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Author Topic: Trespass/squatting  (Read 2020 times)

Nomad

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Trespass/squatting
« on: 15-11-18, 10:35AM »
https://www.dunfermlinepress.com/news/17219712.homeless-man-planned-to-spend-night-in-dunfermline-tesco-store/
Quote
David Berry, 48, had left the James Bank Hostel where he had been staying and made his way to the supermarket where he lay down under a stairway.

The incident led to him being arrested when he started shouting and swearing at police.

https://www.gov.uk/squatting-law/squatting-in-nonresidential-properties
Quote
Squatting in non-residential properties

A non-residential property is any building or land that is not designed to be lived in.

Simply being on another person’s non-residential property without their permission is not usually a crime. The police can take action if squatters commit other crimes when entering or staying in a property.

Crimes include:

    causing damage when entering the property
    causing damage while in the property
    not leaving when they’re told to by a court
    stealing from the property
    using utilities like electricity or gas without permission
    fly-tipping
    not obeying a noise abatement notice

I do not believe the police would have the right to remove him if he had stayed still and silent as he was trespassing and that is a civil matter, not a crime.
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gomezz

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Re: Trespass/squatting
« Reply #1 on: 15-11-18, 07:52PM »
Would not enjoying the benefit of an electric or gas fired heated space count as using utilities without permission?  Or is that too much of a stretch?
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Nomad

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Re: Trespass/squatting
« Reply #2 on: 15-11-18, 08:54PM »
Doubt it, as they would have no control over whether it was on or off.
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weebee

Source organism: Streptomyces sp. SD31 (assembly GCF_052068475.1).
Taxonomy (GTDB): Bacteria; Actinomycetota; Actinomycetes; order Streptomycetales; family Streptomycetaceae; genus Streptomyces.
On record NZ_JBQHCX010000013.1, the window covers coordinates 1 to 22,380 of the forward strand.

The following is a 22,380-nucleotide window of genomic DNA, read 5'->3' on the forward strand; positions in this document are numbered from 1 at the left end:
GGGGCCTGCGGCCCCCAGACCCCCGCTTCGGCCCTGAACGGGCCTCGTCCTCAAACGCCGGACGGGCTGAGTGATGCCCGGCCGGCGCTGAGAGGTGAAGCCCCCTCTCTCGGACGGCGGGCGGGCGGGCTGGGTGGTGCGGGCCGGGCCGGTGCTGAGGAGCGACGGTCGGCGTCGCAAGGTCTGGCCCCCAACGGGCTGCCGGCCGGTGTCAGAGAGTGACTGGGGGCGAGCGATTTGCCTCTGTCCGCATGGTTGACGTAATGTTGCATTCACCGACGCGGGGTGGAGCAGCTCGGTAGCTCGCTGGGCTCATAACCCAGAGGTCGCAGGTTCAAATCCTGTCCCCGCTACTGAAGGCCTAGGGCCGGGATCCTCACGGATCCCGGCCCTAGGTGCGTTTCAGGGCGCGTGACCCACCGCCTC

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Re: Trespass/squatting
« Reply #3 on: 18-11-18, 04:49AM »
I'm sure that the trespass and squatting laws are different in Scotland,

Totot

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Re: Trespass/squatting
« Reply #4 on: 18-11-18, 09:49AM »
A non-residential property is any building or land that is not designed to be lived in.
So what is the law for living in a property that is not design to be lived in then? As if someone live in their own non residential property.

Nomad

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Re: Trespass/squatting
« Reply #5 on: 18-11-18, 10:34AM »
Totot, are you asking if there is a law that prohibits somebody living in their own non residential property ? if so I fail to see the connection to this topic.

However I do not think there would be a law prohibiting such behaviour.
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Ahsda

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Re: Trespass/squatting
« Reply #6 on: 21-11-18, 11:10AM »
Are you suggesting that they should have left him there?  ??? :D

Nomad

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Re: Trespass/squatting
« Reply #7 on: 21-11-18, 12:37PM »
I am suggesting, and opening for debate, that there is considerable ambiguity in the law regarding this matter as peaceful trespass and squatting in commercial properties are not criminal offences but  civil offences, coupled with the fact physical force to remove is fraught with possible legal repercussions.   
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Walker

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Re: Trespass/squatting
« Reply #8 on: 21-11-18, 10:31PM »
A non-residential property is any building or land that is not designed to be lived in.
So what is the law for living in a property that is not design to be lived in then? As if someone live in their own non residential property.

Living in your own non-domestic building is against building regulations and planning permission but both are enforceable by court order against the property owner by statutory authorities.

In practice, it is not illegal to squat in commercial properties. It is unlawful so a civil remedy exists for a posession order. Failing to obey such an order would amount to contempt of court.

Walker

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Re: Trespass/squatting
« Reply #9 on: 21-11-18, 10:34PM »
Are you suggesting that they should have left him there?  ??? :D

Most lawyers would recommend leaving him there and seeking a court order. In practice, this is the safest option.

VladPutin